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International Women’s Day: 4 women in engineering who are changing the world March 8, 2018

Today, McMaster Engineering celebrates International Women’s Day by honouring four women who are making a big impact on the world through their engineering research.

Biosensors that find disease faster; eye drops that improve ocular health; radar technologies that detect breast cancer and concealed weapons; a sustainable material with an infinite number of applications. These technologies are improving quality of life, cleaning the environment and saving lives. Meet the women who made them:

Leyla Soleymani
Disease Detective


Why her research rocks: Soleymani builds microscopic biosensors that make finding disease faster, easier and more accurate. The engineering physics and biomedical engineering associate professor and Canada Research Chair in Miniaturized Biomedical Devices has already seen success in creating a handheld, solar-powered device for diagnosing tuberculosis quickly using a saliva sample, and are currently also working on developing a more accurate diagnostic test for prostate cancer.

Engineering is for everyone: “People are surprised when I tell them I’m an engineer, and they’re even more surprised when I tell them what kind of engineering I do. To be an engineer, you don’t have to be male, you don’t have to be tough – you just have to be creative and love science. Balancing work and family is not easy, regardless of your career path. But when you love your work, it makes any difficult decisions and situations totally worth it. Engineering is for everyone.”

Heather Sheardown
Ocular Health Hero

Why her research rocks: Sheardown has developed a way to deliver microscopic “packets” of medicine inside micelles, sphere-shaped fatty molecules that stick to the eye’s mucous layer. This stickiness prevents micelles from being washed away by tears and allows them to release drugs over time – so eyedrops that once had to be administered every day can now be used just once a week. The chemical engineering professor and Canada Research Chair in Ophthalmic Biomaterials and Drug Delivery and her team have started a company, 20/20 OptimEyes, to bring this technology to market, initially targeting dry eye disease, a common condition caused when eyes don’t produce enough tears.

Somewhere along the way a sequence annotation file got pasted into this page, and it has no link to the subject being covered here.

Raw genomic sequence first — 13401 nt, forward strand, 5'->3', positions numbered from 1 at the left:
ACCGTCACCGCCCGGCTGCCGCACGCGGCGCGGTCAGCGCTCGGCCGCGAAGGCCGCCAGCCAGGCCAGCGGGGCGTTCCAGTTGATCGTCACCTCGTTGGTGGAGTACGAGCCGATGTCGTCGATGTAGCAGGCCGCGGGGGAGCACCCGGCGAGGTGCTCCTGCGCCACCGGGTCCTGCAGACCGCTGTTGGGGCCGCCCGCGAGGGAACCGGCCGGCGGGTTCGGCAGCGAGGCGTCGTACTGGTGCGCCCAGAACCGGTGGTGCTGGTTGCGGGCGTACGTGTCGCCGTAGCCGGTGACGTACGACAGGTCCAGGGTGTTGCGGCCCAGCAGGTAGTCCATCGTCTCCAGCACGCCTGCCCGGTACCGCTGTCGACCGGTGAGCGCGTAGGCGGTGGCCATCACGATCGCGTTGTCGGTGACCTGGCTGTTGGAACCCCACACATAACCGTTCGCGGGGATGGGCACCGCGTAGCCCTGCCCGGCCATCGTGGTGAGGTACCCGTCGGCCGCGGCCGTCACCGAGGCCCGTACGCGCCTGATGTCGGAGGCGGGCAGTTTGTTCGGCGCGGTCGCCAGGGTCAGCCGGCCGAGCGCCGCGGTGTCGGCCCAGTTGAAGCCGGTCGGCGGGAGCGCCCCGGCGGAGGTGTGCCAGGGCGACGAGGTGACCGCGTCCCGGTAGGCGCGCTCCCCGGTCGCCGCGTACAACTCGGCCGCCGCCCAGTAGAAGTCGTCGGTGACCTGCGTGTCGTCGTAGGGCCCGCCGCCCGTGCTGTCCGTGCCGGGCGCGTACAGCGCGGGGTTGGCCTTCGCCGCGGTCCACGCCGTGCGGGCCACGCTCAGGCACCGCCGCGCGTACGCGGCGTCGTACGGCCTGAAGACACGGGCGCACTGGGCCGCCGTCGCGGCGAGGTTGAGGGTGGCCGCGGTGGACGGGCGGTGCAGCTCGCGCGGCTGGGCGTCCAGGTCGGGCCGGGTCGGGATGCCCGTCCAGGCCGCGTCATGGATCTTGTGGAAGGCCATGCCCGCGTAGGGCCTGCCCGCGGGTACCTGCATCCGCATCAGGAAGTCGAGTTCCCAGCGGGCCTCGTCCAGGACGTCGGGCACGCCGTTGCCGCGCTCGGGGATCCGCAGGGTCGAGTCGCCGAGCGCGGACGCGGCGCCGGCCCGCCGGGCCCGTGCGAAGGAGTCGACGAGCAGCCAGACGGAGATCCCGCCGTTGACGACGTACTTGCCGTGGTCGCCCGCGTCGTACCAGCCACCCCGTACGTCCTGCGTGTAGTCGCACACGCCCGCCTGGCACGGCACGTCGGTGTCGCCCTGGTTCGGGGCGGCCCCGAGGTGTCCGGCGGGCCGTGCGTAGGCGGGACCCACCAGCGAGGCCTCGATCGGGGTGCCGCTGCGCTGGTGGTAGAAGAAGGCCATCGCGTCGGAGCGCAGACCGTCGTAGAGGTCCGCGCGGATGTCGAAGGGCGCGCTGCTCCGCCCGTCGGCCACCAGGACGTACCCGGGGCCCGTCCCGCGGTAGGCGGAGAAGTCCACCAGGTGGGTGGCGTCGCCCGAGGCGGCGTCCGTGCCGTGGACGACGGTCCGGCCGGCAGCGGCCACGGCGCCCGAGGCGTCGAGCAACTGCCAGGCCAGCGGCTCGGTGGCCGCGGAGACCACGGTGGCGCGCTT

Technologies to improve peoples’ lives now: Sheardown and her team are working in the brand-new Fraunhofer Project Centre for Biomedical Engineering and Advanced Manufacturing (BEAM) to commercialize their technologies. “We’re working on getting things into the hands of physicians or patients where they can be used to improve quality of life. It’s exciting.”

Emily Cranston
Superstar in Sustainability

Why her research rocks: The chemical engineering professor and Canada Research Chair in Bio-Based Nanomaterials is using nanocellulose, a renewable and sustainable material derived from wood fibres to develop an infinite number of applications from strong, lightweight body armour to ultra-flexible electronic screens to water remediation technologies.

A passion for sustainability: “For me, this is an exciting area to work in not only because of the impact on human health and the environment, but because of the need for creativity and innovation – there’s a lot of work to be done to lessen our dependence on fossil fuels. To me, being creative and coming up with ideas but then actually building the materials is exciting. It’s not just math and science – there’s some art to it, too.”

Natalia Nikolova
Master of Microwaves

Why her research rocks: Nikolova is finding new ways to detect breast cancer and concealed weapons through microwaves. Using radar technology, which employs electromagnetic waves to reveal objects that cannot be seen with the naked eye, the electrical and computer engineering professor and Canada Research Chair in High Frequency Electromagnetics has developed a cost-efficient, safe and compact radar scanner for early stage breast cancer detection. Nikolva has also created a small radar unit, featured in Wired Magazine, for concealed weapon detection with the same technology.

Making a difference: “I see my responsibility in directing my research into areas that have high social impact and improve quality of life. It is also important to inspire my students about research in science and engineering by engaging them in projects that will make a difference in people’s lives.”